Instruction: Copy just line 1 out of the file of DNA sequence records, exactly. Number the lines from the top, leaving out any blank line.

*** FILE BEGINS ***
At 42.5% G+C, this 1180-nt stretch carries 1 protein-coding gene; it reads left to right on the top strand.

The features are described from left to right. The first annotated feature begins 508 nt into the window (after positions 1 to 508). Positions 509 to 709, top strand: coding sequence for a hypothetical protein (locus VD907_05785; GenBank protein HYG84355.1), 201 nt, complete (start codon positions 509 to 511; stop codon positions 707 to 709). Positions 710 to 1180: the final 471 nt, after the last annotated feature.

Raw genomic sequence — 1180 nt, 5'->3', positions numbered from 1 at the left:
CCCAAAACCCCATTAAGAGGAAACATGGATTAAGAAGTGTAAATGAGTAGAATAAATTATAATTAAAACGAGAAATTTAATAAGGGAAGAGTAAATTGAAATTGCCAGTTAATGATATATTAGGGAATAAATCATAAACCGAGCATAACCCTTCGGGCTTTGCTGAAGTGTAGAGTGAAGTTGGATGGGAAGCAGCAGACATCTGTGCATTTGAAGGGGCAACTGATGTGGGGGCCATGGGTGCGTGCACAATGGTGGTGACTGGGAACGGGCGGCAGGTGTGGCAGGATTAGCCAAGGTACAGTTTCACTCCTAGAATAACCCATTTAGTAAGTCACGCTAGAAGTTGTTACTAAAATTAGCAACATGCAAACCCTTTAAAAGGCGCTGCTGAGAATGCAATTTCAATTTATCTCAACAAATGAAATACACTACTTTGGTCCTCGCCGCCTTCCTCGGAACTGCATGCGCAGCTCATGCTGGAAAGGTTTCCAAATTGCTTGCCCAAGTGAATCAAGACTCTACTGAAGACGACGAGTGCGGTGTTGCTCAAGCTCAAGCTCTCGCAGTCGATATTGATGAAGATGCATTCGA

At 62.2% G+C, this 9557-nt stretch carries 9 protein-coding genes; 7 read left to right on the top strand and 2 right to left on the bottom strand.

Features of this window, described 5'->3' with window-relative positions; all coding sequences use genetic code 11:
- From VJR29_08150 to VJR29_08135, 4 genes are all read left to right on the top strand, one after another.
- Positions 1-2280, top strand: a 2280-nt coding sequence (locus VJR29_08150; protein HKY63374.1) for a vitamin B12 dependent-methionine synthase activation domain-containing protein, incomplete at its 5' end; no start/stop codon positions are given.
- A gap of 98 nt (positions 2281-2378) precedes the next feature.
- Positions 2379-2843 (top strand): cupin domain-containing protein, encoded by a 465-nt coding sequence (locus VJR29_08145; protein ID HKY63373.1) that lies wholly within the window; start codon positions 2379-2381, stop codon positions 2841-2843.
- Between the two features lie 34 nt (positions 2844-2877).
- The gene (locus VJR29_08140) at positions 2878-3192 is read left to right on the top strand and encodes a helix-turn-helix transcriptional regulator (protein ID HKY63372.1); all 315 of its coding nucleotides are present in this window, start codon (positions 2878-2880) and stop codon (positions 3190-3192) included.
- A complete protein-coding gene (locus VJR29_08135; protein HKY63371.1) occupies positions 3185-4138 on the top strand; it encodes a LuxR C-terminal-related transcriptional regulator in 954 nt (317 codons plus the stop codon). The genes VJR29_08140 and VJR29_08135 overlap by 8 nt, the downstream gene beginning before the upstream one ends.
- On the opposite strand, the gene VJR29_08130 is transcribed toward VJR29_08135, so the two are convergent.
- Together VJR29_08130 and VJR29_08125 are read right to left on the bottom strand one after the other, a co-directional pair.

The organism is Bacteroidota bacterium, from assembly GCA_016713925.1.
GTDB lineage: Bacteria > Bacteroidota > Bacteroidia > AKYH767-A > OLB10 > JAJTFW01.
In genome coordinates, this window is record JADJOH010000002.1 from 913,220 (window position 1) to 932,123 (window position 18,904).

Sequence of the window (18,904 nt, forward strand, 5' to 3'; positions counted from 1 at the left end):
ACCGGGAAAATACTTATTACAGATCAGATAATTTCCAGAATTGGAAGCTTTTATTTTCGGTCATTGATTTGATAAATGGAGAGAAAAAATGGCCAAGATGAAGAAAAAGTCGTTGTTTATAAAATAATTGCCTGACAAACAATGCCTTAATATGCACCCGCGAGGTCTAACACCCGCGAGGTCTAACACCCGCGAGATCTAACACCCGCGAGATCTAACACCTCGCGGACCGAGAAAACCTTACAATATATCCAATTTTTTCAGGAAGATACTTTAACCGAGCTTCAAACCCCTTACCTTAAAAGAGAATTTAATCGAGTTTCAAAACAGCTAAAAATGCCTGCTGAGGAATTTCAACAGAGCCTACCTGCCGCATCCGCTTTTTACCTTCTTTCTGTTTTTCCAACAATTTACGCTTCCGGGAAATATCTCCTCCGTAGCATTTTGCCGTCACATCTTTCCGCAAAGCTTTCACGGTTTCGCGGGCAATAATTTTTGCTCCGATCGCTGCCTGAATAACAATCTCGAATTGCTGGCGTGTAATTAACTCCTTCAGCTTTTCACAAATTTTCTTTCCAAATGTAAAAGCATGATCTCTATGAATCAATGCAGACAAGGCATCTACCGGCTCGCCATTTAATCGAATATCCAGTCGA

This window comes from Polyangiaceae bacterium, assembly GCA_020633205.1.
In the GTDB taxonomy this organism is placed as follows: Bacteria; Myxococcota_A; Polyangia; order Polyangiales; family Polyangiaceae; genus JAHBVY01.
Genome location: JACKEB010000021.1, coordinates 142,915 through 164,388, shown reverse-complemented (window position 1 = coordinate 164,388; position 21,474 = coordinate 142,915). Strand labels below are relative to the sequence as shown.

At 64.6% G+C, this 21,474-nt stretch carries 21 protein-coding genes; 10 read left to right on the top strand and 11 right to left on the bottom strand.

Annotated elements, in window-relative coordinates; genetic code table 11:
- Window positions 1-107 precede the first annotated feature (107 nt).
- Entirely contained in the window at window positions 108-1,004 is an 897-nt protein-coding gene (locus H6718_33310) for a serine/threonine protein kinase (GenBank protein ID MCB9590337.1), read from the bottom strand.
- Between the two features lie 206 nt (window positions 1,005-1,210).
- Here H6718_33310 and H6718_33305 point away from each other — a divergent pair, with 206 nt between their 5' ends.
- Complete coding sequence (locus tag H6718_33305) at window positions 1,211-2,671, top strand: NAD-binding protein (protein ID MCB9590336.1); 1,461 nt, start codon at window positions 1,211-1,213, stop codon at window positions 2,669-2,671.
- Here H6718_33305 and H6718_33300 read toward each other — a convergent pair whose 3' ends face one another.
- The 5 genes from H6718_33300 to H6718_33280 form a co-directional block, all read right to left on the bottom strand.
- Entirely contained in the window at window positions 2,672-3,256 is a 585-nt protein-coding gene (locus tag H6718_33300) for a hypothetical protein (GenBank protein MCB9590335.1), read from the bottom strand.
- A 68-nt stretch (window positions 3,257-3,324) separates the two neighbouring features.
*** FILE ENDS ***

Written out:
At 42.5% G+C, this 1180-nt stretch carries 1 protein-coding gene; it reads left to right on the top strand.